In this 9-session study, you will reflect on specific questions God asks people during important events in Scripture. These questions shed light on the human condition, God’s character, and the relationship he desires to have with us.
Getting the Most Out of Questions God Asks
This section introduces the topic, explains the structure followed in each study, and offers tips for those approaching the study on their own as well as those participating in a group.
Where Are You?
As far as we know, “Where are you?” was the first question God posed to humanity. It came at a crisis point between human beings and their Creator God.
What Is That in Your Hand?
When a need arises, sometimes you have to use what you have on hand. When Moses met God at the burning bush, God told him to use what he had in his hand—his ordinary shepherd’s staff. That staff went on to play a significant role in the Israelites’ exodus from Egypt.
Why Are You Crying Out to Me?
At a time when things looked desperately hopeless, Moses cried out to the Lord. The Lord surprised him by telling him to stop crying out and start moving forward.
Stand Up! What Are You Doing Down on Your Face?
After a military defeat, God made clear to Joshua that there was a secret sin in the Israelite camp.
What Are You Doing Here?
The prophet Elijah was overwhelmed by feelings of confusion and the desire to escape after what was probably his greatest victory. Even in his state of withdrawal, he was not beyond the reach of God’s care and mercy.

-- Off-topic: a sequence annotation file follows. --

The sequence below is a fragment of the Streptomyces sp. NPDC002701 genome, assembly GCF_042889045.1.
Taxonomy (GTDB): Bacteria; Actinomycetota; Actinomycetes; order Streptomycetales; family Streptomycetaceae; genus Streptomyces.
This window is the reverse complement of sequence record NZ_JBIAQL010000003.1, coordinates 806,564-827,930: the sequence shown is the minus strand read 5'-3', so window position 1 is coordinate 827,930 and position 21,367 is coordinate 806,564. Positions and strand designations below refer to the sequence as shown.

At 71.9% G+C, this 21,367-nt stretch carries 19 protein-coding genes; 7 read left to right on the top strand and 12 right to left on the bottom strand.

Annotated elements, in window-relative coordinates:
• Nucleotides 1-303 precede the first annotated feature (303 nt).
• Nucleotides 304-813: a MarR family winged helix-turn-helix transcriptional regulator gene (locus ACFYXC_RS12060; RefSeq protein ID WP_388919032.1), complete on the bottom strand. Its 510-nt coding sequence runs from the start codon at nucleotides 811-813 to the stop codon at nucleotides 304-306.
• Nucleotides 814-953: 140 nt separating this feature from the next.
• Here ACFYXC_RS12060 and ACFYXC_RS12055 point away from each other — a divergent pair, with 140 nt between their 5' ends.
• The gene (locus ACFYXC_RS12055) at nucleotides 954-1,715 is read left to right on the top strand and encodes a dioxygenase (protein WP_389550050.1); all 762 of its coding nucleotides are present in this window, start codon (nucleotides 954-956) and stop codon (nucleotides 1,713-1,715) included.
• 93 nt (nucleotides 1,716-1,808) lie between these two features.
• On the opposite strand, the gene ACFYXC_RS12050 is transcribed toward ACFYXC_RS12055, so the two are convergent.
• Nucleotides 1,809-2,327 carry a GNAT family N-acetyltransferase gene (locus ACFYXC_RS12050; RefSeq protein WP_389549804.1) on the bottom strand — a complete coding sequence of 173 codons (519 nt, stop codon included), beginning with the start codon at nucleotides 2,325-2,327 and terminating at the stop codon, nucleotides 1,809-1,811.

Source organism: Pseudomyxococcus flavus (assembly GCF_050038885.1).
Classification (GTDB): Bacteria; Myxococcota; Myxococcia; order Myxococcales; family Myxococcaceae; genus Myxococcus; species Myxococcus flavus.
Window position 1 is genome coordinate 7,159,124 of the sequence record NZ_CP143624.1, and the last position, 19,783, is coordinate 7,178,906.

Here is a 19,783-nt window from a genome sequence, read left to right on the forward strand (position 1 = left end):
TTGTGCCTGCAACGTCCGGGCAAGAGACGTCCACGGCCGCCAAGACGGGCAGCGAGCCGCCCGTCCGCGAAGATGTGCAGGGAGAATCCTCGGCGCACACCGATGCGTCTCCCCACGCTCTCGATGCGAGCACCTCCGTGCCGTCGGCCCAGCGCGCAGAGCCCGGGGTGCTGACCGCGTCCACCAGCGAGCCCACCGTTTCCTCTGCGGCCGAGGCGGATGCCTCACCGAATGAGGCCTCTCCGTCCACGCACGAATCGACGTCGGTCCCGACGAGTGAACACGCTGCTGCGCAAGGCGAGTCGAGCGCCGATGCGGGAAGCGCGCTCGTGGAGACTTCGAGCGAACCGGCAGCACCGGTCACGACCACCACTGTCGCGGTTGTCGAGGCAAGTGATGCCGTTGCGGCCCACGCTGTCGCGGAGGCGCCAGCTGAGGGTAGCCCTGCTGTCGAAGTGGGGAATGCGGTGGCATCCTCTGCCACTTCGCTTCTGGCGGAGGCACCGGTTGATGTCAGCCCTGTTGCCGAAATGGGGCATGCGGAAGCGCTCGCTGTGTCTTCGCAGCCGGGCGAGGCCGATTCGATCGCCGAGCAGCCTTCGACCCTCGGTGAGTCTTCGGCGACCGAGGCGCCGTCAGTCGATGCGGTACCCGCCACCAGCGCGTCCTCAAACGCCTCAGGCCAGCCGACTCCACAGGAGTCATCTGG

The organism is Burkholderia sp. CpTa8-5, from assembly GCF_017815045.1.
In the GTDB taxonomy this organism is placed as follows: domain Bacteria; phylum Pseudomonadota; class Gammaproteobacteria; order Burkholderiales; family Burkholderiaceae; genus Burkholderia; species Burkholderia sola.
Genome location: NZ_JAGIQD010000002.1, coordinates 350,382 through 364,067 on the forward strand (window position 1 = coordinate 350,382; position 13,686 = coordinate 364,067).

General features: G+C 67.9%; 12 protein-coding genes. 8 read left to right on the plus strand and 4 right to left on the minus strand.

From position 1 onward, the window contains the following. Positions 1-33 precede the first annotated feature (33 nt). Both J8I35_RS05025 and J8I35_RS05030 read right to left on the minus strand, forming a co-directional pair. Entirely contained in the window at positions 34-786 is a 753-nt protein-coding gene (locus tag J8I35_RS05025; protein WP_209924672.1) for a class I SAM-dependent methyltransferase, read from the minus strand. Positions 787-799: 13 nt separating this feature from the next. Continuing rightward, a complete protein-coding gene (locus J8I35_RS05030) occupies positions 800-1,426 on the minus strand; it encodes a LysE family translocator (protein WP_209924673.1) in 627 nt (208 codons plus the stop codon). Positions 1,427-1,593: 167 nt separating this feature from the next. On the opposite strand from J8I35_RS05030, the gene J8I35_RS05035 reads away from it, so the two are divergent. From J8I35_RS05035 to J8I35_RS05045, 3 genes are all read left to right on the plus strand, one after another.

1 Kings 19:1–18
Why Do You Complain, Jacob?
God’s people living in exile in Babylon experienced misery and sorrow. They expressed their sorrow in songs and prayers of lament. In Isaiah 40, the prophet looks ahead to a time when the Babylonian exile will end and the Jews will return to their homeland.
Isaiah 40:27–31; 41:8–10
Can These Bones Live?
For the prophet Ezekiel, a valley of scattered skeletons spoke only of death—until God showed him a vision of a miraculous return to life.
Is It Right for You to Be Angry?
After God granted forgiveness to the Ninevites, Jonah was angry. He couldn’t stomach God’s forgiveness of this evil city; it seemed so unfair by human standards. In chapter 4 of Jonah, God confronts Jonah’s small-minded anger.
Is It a Time for You Yourselves to Be Living in Your Paneled Houses, While This House Remains in Ruin?
The returned Jewish exiles put their own ease and pleasure above the task of rebuilding of the Lord’s temple.
Total number of pages: 70
Dale and Sandy Larsen are writers living in Rochester, Minnesota. They have authored over thirty Bible studies, including more than ten LifeGuide® Bible Studies.